Image created by Nina Simon to illustrate the community-centered planning focus of her museum.

  • Shift your systemic focus, moving to the center the community(ies) that you think have been excluded in the past.  Think of these communities as “we,” not “they.” Begin conversations with them and ask for their help.  Such overtures may be met with suspicion if they are unexpected and out of context.  Be sure to find allies and proceed with respect and diplomacy.  Be aware of your “institutional body language,” i.e. how you may be perceived by others not usually part of your “we.” Nina Simon provides excellent advice in her chapter “Community-First Program Design” in her book The Art of Relevance, which you can read online.
  • Look for consistencies and patterns that underlie your previous relationships with audiences.
    Is diversity lacking only in your exhibitions and programming? Might the reason be further back in the system, such as in your collections policies and priorities or in the number of diverse staff in positions of power? What steps can you take to address the deeper causes of a monolithic culture at your museum?
  • Examine the historical record, identifying similar examples over time;
    Historical research can animate systemic analysis. Where is your museum located? Does the neighborhood have a history related to red-lining, racial strife, or other tensions that are forgotten (by some) and/or not discussed?  Was there ever a period when people of color were not allowed in your museum by law or custom? How recently was this the case?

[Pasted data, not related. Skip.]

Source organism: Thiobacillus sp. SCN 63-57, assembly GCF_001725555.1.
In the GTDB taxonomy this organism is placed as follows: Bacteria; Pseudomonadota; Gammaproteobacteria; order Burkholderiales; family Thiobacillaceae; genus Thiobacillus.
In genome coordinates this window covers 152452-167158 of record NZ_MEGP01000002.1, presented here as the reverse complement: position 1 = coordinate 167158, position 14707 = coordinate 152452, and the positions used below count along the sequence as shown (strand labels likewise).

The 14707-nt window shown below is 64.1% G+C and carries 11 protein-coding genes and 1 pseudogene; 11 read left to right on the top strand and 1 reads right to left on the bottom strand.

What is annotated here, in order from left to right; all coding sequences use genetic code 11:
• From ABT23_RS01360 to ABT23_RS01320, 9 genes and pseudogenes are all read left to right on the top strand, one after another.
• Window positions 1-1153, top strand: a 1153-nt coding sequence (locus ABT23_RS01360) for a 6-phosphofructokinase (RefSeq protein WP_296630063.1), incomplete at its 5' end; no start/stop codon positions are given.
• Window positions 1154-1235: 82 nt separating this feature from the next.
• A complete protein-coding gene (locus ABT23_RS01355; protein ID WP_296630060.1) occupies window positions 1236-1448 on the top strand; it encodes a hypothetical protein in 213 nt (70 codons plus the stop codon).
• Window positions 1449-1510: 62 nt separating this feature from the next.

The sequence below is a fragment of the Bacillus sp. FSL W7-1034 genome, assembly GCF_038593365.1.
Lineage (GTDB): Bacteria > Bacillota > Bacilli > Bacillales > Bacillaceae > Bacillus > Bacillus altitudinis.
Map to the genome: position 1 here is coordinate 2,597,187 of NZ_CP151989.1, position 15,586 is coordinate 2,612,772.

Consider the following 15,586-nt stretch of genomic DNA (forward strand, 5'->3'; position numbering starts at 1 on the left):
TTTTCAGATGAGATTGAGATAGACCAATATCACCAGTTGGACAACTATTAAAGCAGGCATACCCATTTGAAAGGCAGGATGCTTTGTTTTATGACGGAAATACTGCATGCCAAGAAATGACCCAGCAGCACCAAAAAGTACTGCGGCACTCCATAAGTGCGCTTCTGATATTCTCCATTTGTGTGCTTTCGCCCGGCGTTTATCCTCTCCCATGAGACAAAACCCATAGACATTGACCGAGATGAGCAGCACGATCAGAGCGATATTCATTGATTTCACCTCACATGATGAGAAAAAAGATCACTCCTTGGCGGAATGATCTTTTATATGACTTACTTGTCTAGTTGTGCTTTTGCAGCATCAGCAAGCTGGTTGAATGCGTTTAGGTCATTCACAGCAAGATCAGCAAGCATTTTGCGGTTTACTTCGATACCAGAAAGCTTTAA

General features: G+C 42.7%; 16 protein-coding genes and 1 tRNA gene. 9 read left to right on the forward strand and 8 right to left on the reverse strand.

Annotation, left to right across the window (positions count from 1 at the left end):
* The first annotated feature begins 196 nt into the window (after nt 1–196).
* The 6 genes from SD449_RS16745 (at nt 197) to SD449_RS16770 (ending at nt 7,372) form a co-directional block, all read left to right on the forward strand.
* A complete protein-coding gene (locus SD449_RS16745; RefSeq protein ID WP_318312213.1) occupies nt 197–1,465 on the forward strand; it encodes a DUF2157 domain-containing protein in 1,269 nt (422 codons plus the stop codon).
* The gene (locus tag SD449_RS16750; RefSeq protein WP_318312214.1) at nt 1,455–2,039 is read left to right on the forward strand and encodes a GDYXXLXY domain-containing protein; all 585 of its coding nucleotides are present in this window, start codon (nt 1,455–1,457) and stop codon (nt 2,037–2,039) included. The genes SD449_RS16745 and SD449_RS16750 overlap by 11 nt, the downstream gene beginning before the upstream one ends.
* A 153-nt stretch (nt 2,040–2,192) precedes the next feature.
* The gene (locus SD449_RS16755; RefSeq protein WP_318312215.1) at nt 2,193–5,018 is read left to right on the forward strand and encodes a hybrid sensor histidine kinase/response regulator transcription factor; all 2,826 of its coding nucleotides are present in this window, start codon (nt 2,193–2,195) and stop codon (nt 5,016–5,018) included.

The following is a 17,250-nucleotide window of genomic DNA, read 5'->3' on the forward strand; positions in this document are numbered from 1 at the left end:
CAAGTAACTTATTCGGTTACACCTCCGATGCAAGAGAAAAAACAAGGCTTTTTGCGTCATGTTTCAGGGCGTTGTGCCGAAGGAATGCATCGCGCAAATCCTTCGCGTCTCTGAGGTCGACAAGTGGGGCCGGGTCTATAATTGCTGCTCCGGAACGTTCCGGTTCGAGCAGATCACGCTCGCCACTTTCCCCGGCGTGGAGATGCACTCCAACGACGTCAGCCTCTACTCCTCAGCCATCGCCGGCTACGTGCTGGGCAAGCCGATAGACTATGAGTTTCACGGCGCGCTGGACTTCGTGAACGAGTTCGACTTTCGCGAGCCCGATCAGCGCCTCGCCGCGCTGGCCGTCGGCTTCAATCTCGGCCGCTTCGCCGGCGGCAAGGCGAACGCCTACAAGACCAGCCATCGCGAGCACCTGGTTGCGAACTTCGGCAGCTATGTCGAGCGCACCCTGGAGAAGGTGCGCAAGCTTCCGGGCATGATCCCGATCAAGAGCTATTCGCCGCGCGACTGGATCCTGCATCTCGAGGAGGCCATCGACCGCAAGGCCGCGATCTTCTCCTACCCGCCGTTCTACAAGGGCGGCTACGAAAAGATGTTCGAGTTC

• Appreciate/understand the impact of overarching forces such as culture, the economy, the shifting characteristics of political power, the impact of the media.
    Does your museum reflect the various hierarchies of our society, with white men in positions of highest power; women (white and of color) earning less for the same work; full time professional staff mostly white while service staff are mostly people of color?  How obvious is this hierarchy to visitors? Have you ever thought about how this institutional body language might affect visitor perceptions and engagement?
  • Resist one-off solutions that address the surface but not the organism. Do you assess the impact of steps you have taken to address diversity? Have you incorporated measurable goals in your long-range planning? Have you allocated funding and staffing plans that insure sustainability.